Marine Rescue Port Macquarie veteran Geoff Shelton has received an award for 30 year's service, one of the group's rarest honours.
The senior skipper was among a number of members to receive commendations at the annual meeting at Westport Club in Port Macquarie on June 26.
"It was a complete and utter shock because I knew I'd had the 20 year service award and it (30 years) was coming up but I didn't know how far away it was," said Mr Shelton.
"It has gone quickly, as time does.
"When you're enjoying something as much as I do it's not about the accolades. It's about sharing knowledge and skills; knowing that my skills can be of assistance to the group.
"It could mean saving a life. That's the most important thing to me in anything."
Mr Shelton is well known in the community for his work as a commercial fisherman, navigating river cruises, fishing charter captain and as a member of the preceding Macquarie Sea Rescue.
He was named the 2018 Port Macquarie's Citizen of the Year by Port Macquarie-Hastings Council.
Mr Shelton has worked at Port Macquarie TAFE as a teacher of Maritime Studies, held the presidency of the Port Macquarie Blue Water Fishing Club and is a founding member of the Port Macquarie Foreshore Protection Association.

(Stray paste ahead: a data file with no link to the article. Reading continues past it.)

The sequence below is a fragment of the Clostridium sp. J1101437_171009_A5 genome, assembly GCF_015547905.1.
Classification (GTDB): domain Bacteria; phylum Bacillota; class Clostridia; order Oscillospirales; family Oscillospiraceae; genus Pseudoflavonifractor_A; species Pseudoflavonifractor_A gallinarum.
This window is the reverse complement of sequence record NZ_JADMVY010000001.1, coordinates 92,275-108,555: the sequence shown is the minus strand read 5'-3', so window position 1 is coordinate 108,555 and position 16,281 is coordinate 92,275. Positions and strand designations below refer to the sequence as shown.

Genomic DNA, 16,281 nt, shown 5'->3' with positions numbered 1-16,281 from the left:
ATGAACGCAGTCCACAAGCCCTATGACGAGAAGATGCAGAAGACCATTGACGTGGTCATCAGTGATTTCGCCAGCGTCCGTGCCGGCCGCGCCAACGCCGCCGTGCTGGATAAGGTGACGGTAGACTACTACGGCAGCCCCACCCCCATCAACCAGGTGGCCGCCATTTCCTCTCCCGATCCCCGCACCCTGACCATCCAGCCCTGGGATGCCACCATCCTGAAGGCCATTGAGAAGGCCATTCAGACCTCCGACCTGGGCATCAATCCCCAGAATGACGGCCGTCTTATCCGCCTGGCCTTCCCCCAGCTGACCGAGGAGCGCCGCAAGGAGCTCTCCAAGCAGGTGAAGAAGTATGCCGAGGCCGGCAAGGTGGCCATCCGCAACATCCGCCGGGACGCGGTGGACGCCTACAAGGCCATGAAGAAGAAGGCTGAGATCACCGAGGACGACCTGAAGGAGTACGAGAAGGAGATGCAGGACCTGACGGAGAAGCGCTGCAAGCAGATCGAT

Marine Rescue unit commander Greg Davies presented the awards on the night. He commended the achievements of all members.
"It's quite a good thing being dedicated for all that time and 30 years is most definitely a rare award," Mr Davies said.
"Geoff is a very experienced skipper and we are grateful for his service."
Fellow members Gordon Kimpton and Henery Nicholson were awarded ten year service medals, alongside Mr Shelton's prestigious honour.
"Gordon is an experienced radio operator and Henery is active in fundraising," Mr Davies said.
Mr Shelton said there have been challenges and triumphs in the life-saving role, but also massive changes for the group.
"The biggest change was when we changed from Port Macquarie Sea Rescue," said Mr Shelton.
"We were just a collection of like-minded mariners who did their best.
"Many people didn't make the change to Marine Rescue but I could see there was certainly benefits in it."
He also recounted the night rescue of three fishermen on a capsized fishing boat in 2009, rescuing the trio by calculating their drift at sea.
"That was one of my proudest moments," he said. "Not only did I coordinate where'd they be, but I was the skipper who went out and found them," said Mr Shelton.
"Knowing 100 per cent that I saved three peoples lives.
"The worst one was a search for a mother and three children off Lighthouse Beach. Anything to do with children is just heart-breaking.
"As rescuers I think often overlooked are the people hearing the pagers go off and families waiting for us to come back.
"I'd like to say without the support of my wife, Kathy, it would never have been possible."